The Hydrocephalus Scoop on Capitol Hill for December 2023


Advocates Going Above and Beyond in 2023!
This highlight of 2023 focused on the strong efforts from hydrocephalus advocates around the country. Our advocates spread awareness for the condition to reinforce our advocacy efforts on Capitol Hill. We wanted to highlight a few advocates who were able to help up in key ways this year! 

Lauren Napoli
Lauren is the mother of a son with hydrocephalus and also the co-leader of the HA Community Network in Ventura, California. After Davis met with Congresswoman Julia Brownley’s (CA-26) office, Lauren personally reached out to share her hydrocephalus story with the staff member Davis had met with. This was personal for Lauren, as Representative Brownley is her district’s representative. The story shared by Lauren shed light on the large number of constituents that care about hydrocephalus in Representative Brownley’s district. This, in turn, was the catalyst for Representative Brownley joining our Hydrocephalus Caucus. Lauren’s efforts exhibit the power of constituent outreach in regard to hydrocephalus advocacy!

Emily Birtwistle
Emily is the mother of a young son with hydrocephalus and also the Chair of the annual Walk to End Hydrocephalus in Dallas, Texas. Aside from her busy schedule as a mom and walk planner, she has been able to work directly with HA on the advocacy front. She was a key factor in securing the new membership of Dallas Congressman Colin Allred (TX-32) in the Congressional Pediatric and Adult Hydrocephalus Caucus. To help emphasize the importance of him joining the caucus, she wrote a letter expanding on her family’s journey with hydrocephalus, his constituents that attend the DFW Walk and the importance of Texas representation on the Caucus. Davis was then able to share the powerful letter during his meeting with the office. Emily’s efforts show how impactful our stories can be in the effort to persuade lawmakers to join our cause!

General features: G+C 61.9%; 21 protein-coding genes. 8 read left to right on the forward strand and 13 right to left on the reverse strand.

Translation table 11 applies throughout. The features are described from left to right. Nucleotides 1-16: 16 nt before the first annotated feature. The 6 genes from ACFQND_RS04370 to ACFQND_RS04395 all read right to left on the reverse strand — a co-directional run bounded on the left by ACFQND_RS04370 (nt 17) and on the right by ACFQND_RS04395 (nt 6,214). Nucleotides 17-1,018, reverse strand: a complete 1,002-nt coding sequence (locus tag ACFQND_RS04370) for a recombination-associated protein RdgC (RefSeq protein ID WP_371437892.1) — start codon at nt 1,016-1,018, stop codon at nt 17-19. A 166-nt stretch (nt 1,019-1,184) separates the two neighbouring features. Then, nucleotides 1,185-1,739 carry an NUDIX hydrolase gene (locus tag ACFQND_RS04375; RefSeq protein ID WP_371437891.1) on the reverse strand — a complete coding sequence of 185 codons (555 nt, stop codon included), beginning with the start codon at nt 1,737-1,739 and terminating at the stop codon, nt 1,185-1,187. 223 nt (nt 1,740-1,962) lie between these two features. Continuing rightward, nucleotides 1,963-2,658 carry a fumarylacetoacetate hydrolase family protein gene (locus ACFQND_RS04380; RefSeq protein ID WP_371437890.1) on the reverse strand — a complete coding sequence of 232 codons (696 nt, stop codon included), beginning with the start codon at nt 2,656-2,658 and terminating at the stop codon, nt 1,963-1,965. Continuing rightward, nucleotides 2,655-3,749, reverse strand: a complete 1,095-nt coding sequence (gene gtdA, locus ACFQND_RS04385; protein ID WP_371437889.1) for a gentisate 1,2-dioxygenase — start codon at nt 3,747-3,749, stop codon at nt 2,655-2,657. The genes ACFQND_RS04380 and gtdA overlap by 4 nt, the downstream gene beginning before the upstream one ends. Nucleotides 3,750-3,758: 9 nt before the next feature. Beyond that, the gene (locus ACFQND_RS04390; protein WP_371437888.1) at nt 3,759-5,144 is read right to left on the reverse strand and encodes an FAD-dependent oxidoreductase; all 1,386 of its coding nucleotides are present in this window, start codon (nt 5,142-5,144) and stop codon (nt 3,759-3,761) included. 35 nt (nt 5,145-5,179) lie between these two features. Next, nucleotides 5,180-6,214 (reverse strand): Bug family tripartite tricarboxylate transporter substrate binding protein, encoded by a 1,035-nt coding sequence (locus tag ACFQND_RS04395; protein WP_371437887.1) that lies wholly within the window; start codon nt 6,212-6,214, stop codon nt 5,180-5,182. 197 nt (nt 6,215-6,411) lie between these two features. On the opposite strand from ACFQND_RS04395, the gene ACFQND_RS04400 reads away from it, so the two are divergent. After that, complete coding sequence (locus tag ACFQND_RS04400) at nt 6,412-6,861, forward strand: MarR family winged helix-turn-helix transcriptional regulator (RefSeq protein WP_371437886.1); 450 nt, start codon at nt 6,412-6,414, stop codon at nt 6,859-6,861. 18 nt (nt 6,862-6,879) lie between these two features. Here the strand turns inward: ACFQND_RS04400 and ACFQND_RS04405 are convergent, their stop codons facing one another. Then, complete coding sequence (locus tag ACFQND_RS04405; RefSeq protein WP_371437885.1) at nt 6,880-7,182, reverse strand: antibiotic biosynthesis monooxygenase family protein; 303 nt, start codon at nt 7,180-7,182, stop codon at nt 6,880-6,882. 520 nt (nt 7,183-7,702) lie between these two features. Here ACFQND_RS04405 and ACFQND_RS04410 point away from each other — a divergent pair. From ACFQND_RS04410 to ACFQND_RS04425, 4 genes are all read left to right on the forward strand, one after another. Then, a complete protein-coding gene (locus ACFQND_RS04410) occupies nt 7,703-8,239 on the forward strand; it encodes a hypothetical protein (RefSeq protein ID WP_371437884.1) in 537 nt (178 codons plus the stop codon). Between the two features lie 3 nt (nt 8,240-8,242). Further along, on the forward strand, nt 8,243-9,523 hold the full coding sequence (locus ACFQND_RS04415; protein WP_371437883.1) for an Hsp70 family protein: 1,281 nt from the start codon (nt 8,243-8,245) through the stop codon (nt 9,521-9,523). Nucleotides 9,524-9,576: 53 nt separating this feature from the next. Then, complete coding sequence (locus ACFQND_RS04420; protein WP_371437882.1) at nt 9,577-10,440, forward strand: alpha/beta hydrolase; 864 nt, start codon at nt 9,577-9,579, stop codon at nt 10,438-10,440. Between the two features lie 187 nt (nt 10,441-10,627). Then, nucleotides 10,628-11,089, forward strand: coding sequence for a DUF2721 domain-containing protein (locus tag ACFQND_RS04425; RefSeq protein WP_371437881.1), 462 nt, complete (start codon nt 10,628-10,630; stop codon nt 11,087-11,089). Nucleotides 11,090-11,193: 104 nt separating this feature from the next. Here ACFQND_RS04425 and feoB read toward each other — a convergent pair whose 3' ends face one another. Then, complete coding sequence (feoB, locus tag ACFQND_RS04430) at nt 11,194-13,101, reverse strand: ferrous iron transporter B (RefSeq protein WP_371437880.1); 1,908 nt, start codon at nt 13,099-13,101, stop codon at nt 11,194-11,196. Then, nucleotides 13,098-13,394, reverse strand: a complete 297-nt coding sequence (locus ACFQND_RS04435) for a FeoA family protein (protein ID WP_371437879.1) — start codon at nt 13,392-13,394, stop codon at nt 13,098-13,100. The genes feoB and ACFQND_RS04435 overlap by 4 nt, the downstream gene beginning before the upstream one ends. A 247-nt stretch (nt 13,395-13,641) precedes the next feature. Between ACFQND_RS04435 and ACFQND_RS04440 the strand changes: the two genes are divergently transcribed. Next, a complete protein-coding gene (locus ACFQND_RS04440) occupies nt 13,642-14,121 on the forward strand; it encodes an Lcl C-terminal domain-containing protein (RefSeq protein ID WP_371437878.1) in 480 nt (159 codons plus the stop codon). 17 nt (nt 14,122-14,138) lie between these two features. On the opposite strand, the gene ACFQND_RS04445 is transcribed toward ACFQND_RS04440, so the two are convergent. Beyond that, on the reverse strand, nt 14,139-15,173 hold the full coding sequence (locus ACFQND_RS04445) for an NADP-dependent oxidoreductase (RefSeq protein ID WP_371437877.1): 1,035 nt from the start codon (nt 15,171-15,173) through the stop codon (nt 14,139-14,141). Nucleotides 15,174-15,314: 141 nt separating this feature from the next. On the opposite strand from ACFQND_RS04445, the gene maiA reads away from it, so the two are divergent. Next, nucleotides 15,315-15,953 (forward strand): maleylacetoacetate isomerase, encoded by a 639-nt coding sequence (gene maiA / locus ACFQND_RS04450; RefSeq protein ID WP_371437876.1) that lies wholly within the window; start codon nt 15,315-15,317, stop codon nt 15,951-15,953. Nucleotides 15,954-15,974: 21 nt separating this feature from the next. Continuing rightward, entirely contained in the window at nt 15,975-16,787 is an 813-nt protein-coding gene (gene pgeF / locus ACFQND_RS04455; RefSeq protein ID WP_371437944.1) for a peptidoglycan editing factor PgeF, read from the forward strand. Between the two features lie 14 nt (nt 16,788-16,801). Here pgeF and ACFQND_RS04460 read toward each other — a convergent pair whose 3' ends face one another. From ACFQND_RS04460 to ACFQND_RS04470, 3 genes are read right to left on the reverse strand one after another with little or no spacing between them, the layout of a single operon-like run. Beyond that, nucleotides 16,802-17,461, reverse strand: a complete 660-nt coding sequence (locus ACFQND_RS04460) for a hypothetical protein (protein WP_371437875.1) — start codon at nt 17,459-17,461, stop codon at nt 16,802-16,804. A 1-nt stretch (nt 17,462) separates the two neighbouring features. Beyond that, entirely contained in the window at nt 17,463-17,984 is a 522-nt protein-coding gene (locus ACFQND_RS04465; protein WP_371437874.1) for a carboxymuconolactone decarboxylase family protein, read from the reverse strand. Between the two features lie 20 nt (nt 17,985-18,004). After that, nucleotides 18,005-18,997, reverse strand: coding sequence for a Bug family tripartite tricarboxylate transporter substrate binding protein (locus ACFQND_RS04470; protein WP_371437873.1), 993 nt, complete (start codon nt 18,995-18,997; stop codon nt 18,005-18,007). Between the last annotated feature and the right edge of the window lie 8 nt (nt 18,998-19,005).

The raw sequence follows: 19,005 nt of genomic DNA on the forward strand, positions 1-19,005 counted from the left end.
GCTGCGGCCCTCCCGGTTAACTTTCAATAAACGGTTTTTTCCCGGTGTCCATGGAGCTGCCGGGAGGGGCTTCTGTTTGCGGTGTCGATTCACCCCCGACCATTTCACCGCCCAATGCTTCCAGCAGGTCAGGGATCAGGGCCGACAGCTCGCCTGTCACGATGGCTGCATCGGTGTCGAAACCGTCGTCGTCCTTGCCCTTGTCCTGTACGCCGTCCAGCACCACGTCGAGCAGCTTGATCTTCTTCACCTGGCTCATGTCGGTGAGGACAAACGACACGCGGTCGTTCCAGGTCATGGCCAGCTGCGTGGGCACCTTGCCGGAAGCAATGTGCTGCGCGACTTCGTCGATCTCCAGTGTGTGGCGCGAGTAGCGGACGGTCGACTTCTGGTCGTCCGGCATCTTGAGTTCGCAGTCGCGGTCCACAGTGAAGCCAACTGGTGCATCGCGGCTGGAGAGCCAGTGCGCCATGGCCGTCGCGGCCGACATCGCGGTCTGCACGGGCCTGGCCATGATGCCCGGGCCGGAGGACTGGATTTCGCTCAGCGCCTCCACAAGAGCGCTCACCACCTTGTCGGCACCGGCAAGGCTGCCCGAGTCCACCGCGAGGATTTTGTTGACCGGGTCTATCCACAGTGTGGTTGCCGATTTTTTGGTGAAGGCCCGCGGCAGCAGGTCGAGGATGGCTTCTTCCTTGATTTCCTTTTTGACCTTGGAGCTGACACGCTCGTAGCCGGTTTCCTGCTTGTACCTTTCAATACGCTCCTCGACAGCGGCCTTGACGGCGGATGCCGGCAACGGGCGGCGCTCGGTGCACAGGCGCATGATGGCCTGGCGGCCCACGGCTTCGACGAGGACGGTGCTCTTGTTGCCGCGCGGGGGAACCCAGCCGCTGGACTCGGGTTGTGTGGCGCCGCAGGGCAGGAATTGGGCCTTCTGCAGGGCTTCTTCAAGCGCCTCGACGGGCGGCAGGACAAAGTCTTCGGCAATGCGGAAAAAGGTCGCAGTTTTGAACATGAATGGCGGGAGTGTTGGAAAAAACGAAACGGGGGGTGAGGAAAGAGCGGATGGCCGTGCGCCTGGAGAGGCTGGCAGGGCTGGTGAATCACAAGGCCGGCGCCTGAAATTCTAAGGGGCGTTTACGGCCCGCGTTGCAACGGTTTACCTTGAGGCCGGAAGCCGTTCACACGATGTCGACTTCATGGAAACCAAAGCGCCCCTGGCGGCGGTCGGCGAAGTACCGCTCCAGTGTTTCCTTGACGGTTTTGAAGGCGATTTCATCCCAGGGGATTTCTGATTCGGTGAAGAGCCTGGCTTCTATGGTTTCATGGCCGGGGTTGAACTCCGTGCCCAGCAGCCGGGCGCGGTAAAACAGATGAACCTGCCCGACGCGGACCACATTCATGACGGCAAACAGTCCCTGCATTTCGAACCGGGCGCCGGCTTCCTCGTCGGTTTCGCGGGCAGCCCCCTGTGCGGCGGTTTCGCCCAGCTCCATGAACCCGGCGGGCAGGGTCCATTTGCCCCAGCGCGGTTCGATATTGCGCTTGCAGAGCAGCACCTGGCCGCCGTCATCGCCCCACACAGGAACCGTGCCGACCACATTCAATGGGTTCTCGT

Carly Weisman
Despite her demanding schedule in nursing school, Carly joined Amanda Garzon, Lakisha Harris, and Davis Kaderli at a meeting with the district office of Representative Chris Smith (NJ-4), co-chair for the Pediatric and Adult Hydrocephalus Caucus and Carly’s Representative in Congress. As a dedicated member of the hydrocephalus community, Carly eloquently addressed the challenges faced by the community, focusing on legislation in the 2024 Congressional session that will be important to us. She also shared upcoming events in the district. In doing this, she was able to educate Representative Smith’s District Director and help move our legislative priorities forward within his office. Carly’s drive and commitment are inspiring to us all!

2023 Hydrocephalus Caucus Highlights
Although there was a late start to direct advocacy efforts on the Hill regarding the Caucus, there are many things to be excited about! We were able to meet with almost 20 different lawmakers representing areas from around the country to educate them on important issues relating to the hydrocephalus community. From those meetings, we were able to secure 6 new House Representatives on the Congressional Pediatric and Adult Hydrocephalus Caucus. The new members are listed below.

Representative Ritchie Torres (NY-15)

Representative August Pfluger (TX-11)

Representative Chrissy Houlahan (PA-6)

Representative Brad Schneider (IL-10)

Representative Colin Allred (TX-32)

Representative Julia Brownley (CA-26)

We are still looking to confirm new members so stay tuned to see who joins the Caucus in 2024. The sky’s the limit!